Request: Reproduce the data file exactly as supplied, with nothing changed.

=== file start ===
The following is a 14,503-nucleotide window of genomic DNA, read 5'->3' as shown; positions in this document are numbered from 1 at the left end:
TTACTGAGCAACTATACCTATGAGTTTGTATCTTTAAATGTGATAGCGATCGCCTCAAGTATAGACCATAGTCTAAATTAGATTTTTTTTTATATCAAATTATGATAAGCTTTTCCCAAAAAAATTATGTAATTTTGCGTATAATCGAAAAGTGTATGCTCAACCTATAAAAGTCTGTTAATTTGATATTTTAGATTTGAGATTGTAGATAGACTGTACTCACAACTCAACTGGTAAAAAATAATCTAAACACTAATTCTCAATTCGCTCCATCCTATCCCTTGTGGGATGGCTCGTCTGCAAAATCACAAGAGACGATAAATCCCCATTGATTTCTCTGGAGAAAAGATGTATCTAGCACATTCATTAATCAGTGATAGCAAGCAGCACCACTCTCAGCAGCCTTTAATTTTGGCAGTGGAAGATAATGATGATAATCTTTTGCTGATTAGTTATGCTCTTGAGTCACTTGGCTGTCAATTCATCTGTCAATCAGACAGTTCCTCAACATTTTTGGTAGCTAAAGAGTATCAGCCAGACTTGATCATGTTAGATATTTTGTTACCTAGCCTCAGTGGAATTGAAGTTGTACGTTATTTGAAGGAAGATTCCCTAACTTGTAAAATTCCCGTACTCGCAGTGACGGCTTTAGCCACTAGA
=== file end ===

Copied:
The following is a 14,503-nucleotide window of genomic DNA, read 5'->3' as shown; positions in this document are numbered from 1 at the left end:
TTACTGAGCAACTATACCTATGAGTTTGTATCTTTAAATGTGATAGCGATCGCCTCAAGTATAGACCATAGTCTAAATTAGATTTTTTTTTATATCAAATTATGATAAGCTTTTCCCAAAAAAATTATGTAATTTTGCGTATAATCGAAAAGTGTATGCTCAACCTATAAAAGTCTGTTAATTTGATATTTTAGATTTGAGATTGTAGATAGACTGTACTCACAACTCAACTGGTAAAAAATAATCTAAACACTAATTCTCAATTCGCTCCATCCTATCCCTTGTGGGATGGCTCGTCTGCAAAATCACAAGAGACGATAAATCCCCATTGATTTCTCTGGAGAAAAGATGTATCTAGCACATTCATTAATCAGTGATAGCAAGCAGCACCACTCTCAGCAGCCTTTAATTTTGGCAGTGGAAGATAATGATGATAATCTTTTGCTGATTAGTTATGCTCTTGAGTCACTTGGCTGTCAATTCATCTGTCAATCAGACAGTTCCTCAACATTTTTGGTAGCTAAAGAGTATCAGCCAGACTTGATCATGTTAGATATTTTGTTACCTAGCCTCAGTGGAATTGAAGTTGTACGTTATTTGAAGGAAGATTCCCTAACTTGTAAAATTCCCGTACTCGCAGTGACGGCTTTAGCCACTAGA